Sunday, 04 November 2018
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PLACERVILLE, Calif. - Eldorado National Forest Supervisor Laurence Crabtree announced today that repairs have been completed on three off highway vehicle routes that did not meet environmental standards for healthy meadows. This concludes corrective work that began in 2013 on a total of 18 routes that have been closed while conditions impacting water flow in meadows were fixed. The last three routes - 16E26, 17E19, and 17E24 - have been reviewed by a forest hydrologist and are now open for public use. The Motor Vehicle Use Map (MVUM) for the forest will include these and other repaired routes when it gets updated in the near future. 

"We've been working diligently for the past five years to repair the 18 routes where problems were identified in our environmental analysis," Crabtree said. "Meadows are precious resources that can be balanced with recreational opportunities. We are working with many partners to protect these delicate ecosystems and ensure responsible OHV use so that exceptional backcountry experiences can be provided."

The last three routes to be repaired were Allen Camp Trail (17E19), Carson Emigrant Trail (17E24) beyond Mud Lake at three separate locations, and 16E26 out of the Onion Valley Trailhead in the Amador Ranger District. Earlier this summer, 3 more of the 18 routes were repaired and opened which were the Long Valley Trail (17E28) on the Amador Ranger District and the Strawberry 4WD Trail (17E73) and Little Round Top Trail (17E16) on the Placerville Ranger District.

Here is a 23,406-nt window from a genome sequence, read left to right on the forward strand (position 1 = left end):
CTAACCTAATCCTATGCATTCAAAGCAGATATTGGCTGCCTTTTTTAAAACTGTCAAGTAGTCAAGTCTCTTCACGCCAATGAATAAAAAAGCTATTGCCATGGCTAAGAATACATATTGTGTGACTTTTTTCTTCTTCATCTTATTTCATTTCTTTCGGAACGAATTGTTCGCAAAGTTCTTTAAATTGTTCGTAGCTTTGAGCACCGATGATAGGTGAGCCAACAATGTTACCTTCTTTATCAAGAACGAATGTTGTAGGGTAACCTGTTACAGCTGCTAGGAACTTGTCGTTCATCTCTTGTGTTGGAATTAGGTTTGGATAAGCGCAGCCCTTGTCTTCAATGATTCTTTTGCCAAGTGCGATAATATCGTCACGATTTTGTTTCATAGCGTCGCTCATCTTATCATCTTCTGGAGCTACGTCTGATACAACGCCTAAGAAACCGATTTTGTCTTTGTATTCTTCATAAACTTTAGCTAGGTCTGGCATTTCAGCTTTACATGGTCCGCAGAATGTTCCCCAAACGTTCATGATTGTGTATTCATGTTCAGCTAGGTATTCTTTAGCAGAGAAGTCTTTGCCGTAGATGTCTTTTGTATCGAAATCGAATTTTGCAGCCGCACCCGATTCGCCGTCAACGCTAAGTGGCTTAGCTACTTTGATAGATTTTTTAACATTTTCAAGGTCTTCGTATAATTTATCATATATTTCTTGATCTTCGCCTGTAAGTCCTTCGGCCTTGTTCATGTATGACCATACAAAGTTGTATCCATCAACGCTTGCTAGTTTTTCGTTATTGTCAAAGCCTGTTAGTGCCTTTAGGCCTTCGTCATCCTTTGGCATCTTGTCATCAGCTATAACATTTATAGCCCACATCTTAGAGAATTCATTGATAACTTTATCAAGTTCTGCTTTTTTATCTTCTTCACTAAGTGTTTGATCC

Additional improvements exceeding the basic standards were also made while equipment and personnel were mobilized to remote locations. For instance, the entire Mud Lake Trail has been improved as well as 8N03 and numerous access routes. The California State OHV grants program provided the majority of the funding for the corrective work as well as the additional improvements.      

This work traces back to 2011 when a U.S. District Court Judge found that the Forest Service failed to comply with the National Forest Management Act (NFMA) when it designated 42 existing wheeled motorized vehicle routes that cross portions of meadows in its 2008 Eldorado National Forest Public Wheeled Motorized Travel Management Decision. The order stated that the Forest Service failed to complete a required Riparian Conservation Objective analysis for standards and guidelines in its Land and Resource Management Plan pertaining to segments that cross meadows.

In response to the court's order, the Eldorado National Forest closed the affected routes with a forest order, revised its Motor Vehicle Use Map, analyzed the 42 routes in a supplemental EIS, held open houses for public comments, created a plan for repairing the 18 routes found to be affecting meadows and have made repairs as funding and resources allowed.

For more information, visit the Travel Management section of the Eldorado National Forest website at

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